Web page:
New Jersey Lawmakers Pen Letter Supporting Online Gambling

New Jersey Lawmakers Pen Letter Supporting Online Gambling

By Richie Delaney | January 22nd, 2018

Members of New Jersey's state-level Congress have written a letter to the United States' Department of Justice (DOJ) and Attorney General Jeff Sessions to denounce any plans by the current Trump administration to bring the hammer down on regulated online gambling in states where it is allowed.

Those who are seeking a ban on online betting want to introduce a new piece of legislation known as Restoration of America’s Wire Act (RAWA). The lawmakers from New Jersey are encouraging the department not to revoke its milestone 2011 opinion, which states that internet gambling is legal under federal law.

This would prove a massive spanner in the works for the potential legalisation of sports betting in New Jersey, as well as have potential wide-spread ramifications. If federal prosecution is ahead of anyone who accepts payment for gambling, US sports betting is in some major trouble and would need to be re-evaluated by legislators.

RAWA Supporters Send Letters

A letter was sent to the Department in December 2017 supporting the RAWA movement. This followed a letter written by Senators Dianne Feinstein and Lindsey Graham in November, which showed similar support. The December letter, written by four Republican congressmen, asserts:

"With the stroke of a pen, an un-elected lawyer in an obscure office fundamentally changed our nation’s gambling policy – taking an activity previously confined to distinct, controlled, and monitored physical locations and permitting it to be offered 24/7 on mobile devices, laptops, tablets, and home computers. Internet gambling carries with it significant law enforcement implications, as the pervasive nature and anonymity of the internet makes it ripe for exploitation by criminals."

NJ Congress Letter Refutes RAWA Support

The eight members of the New Jersey congress and two senators from the state, in response to RAWA-favorability, asked the DOJ to keep its 2011 position that the prohibitions in the 1961 Interstate Wire Act only apply to sports betting. The beginning of the letter, addressed to Deputy Attorney General Rod Rosenstein, reads:

“We write to urge you to keep in place the Department of Justice’s 2011 opinion holding that the Wire Act only applies to sports betting. Placing a blanket prohibition for online gambling would be an antiquated approach to a 21st century issue, punishing states like New Jersey, which have invested in creating a safe and secure online gaming structure, while also permitting black market operators to put millions of Americans at risk."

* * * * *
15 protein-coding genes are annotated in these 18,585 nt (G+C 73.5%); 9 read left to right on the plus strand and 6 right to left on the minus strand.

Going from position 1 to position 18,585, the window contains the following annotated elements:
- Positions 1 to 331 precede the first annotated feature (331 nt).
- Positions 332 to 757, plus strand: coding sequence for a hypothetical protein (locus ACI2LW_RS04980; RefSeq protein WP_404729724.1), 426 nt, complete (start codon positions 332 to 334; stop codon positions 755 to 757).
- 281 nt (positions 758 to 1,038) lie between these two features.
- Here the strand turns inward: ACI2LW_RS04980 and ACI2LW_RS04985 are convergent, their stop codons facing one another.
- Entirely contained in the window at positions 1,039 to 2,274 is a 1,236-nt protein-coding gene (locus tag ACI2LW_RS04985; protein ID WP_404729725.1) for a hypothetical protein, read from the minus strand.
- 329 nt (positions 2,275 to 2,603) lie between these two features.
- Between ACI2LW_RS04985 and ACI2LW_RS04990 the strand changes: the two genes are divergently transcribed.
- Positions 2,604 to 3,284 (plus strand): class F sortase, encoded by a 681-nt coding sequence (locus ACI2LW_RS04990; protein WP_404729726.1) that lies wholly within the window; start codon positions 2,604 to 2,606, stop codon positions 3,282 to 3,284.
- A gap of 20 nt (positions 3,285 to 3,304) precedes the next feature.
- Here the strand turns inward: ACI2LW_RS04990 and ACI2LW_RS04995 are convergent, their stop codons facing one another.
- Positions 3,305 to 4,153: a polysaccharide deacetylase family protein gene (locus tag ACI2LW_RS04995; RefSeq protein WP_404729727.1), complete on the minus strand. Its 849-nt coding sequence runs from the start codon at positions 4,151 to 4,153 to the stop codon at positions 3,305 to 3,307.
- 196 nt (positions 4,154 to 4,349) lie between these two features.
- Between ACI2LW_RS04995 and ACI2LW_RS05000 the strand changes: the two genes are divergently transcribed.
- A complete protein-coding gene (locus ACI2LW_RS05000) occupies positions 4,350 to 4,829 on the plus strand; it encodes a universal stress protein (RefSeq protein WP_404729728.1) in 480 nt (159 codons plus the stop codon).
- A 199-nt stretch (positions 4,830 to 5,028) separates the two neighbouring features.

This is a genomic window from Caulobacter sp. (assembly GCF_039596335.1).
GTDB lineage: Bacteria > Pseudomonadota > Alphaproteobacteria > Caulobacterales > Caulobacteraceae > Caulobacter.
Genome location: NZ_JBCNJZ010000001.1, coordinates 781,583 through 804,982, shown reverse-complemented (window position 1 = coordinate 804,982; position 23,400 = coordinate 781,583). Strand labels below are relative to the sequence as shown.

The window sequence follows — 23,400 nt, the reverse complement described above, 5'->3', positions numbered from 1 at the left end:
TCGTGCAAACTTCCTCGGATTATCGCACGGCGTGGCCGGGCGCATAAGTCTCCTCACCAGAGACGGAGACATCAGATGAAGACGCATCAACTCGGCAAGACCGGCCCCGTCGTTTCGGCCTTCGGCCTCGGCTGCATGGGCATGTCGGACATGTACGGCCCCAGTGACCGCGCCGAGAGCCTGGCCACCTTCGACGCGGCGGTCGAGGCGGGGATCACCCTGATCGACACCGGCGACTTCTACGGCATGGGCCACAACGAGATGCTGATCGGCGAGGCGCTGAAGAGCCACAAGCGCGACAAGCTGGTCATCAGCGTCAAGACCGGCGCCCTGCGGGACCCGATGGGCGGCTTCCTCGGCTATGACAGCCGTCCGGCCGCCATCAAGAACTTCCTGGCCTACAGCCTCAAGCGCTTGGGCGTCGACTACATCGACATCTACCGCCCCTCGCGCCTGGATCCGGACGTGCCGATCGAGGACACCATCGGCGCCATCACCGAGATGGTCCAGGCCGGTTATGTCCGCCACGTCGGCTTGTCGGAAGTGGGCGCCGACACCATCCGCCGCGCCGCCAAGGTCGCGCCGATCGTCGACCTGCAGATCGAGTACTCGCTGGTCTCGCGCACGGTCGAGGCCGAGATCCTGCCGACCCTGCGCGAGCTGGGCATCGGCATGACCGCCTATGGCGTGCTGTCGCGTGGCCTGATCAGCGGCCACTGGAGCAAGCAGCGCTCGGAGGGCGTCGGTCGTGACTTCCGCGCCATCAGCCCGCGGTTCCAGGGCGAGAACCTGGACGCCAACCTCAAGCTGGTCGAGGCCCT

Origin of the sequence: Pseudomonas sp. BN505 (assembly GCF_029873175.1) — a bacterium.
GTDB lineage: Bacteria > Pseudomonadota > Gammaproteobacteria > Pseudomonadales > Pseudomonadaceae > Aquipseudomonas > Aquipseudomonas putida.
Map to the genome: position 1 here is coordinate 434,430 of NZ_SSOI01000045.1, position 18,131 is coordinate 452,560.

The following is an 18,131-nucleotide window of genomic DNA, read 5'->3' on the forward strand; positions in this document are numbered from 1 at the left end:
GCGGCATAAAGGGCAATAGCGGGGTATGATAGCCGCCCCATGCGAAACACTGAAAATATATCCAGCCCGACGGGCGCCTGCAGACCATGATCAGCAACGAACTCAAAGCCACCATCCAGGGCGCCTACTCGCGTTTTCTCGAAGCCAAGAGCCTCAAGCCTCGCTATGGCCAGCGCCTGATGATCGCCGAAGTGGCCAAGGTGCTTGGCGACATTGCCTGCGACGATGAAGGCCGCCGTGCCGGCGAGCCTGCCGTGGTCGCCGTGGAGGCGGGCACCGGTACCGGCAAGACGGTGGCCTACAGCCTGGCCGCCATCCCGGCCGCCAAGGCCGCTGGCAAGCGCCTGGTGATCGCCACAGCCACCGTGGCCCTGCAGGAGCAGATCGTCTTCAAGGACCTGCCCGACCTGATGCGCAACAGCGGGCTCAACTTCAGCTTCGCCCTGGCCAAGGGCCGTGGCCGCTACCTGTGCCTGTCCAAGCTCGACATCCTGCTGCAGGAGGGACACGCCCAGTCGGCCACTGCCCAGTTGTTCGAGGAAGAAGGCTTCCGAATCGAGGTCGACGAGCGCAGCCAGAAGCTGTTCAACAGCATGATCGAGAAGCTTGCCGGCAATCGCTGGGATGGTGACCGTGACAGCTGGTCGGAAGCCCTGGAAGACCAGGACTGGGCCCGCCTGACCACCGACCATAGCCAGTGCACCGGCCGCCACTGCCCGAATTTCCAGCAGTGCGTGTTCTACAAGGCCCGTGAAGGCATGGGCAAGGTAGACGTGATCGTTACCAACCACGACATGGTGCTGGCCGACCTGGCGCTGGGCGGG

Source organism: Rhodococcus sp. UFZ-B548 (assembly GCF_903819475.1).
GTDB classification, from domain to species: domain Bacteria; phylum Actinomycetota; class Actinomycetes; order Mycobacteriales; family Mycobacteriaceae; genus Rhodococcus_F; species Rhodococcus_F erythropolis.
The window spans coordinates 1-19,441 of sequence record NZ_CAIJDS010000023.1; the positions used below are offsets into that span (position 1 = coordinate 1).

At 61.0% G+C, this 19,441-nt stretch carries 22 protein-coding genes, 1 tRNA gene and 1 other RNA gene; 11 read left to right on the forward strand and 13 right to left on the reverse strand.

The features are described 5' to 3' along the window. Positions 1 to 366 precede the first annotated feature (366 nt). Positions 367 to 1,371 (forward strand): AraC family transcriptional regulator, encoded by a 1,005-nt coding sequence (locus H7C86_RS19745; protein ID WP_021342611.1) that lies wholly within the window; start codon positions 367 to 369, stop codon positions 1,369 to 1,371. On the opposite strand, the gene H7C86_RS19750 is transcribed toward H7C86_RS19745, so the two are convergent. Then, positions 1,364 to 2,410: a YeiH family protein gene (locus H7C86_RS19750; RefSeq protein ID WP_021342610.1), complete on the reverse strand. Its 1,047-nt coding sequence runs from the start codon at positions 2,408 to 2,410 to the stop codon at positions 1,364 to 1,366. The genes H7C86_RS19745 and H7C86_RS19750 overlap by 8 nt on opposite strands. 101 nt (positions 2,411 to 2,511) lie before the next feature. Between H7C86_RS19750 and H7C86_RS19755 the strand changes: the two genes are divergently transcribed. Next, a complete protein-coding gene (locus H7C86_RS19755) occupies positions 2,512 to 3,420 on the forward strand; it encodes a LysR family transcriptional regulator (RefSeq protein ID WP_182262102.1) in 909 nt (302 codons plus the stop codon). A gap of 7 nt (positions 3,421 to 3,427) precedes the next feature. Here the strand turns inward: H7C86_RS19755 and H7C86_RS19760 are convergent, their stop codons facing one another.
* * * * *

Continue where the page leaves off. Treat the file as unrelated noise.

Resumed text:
A portion of the rebuttal letter asserts that critics of the legislation were wrong:

“When the Department issued its opinion, critics predicted an avalanche of state legislation “would ‘turn every smartphone, tablet and personal computer in our country into a casino available 24 hours a day, 7 days a week’. These doomsday scenarios have not come to pass.”

Most of New Jersey’s congressional delegation, including both of the state’s US senators signed the letter. The signatories were as follows: Rep Bill Pascrell Jr., Donald Payne Jr., Cory Booker, Frank LoBiondo, Robert Menendez, Leonard Lance, Tom MacArthur, Josh Gottheimer, Albio Sires and Bonnie Watson Coleman.

Internet Gambling Helping Atlantic City

The letter also applauds the part that regulated internet gambling has had in the resurgence of Atlantic City Casinos, including the resurgence of the Revel Casino Resort, one of Atlantic City's most notable casino resorts that shut down due to financial woes. The letter reads:

“This growth in revenue is in large part due to significant capital investment by the state in online gaming facilities, equipment and technology that makes online gambling safe and secure. New Jersey has some of the strictest online gaming regulation protocols in the world, featuring technologies which were developed or implemented for state-mandated requirements, including precise geolocation and regulatory monitoring of all operated platforms. Additionally, players are guaranteed that the online games in the state meet regulatory standards and requirements, thus ensuring that they are protected from cheating and fraud.”

New Jersey Division of Gaming Enforcement released figures that consolidate this fact, with regulators confirming gross revenue for 2017 of $245.6m. Pennsylvania became the fourth state to legalize online gambling last year, with several other states including New York, California and Illinois currently exploring a similar route.

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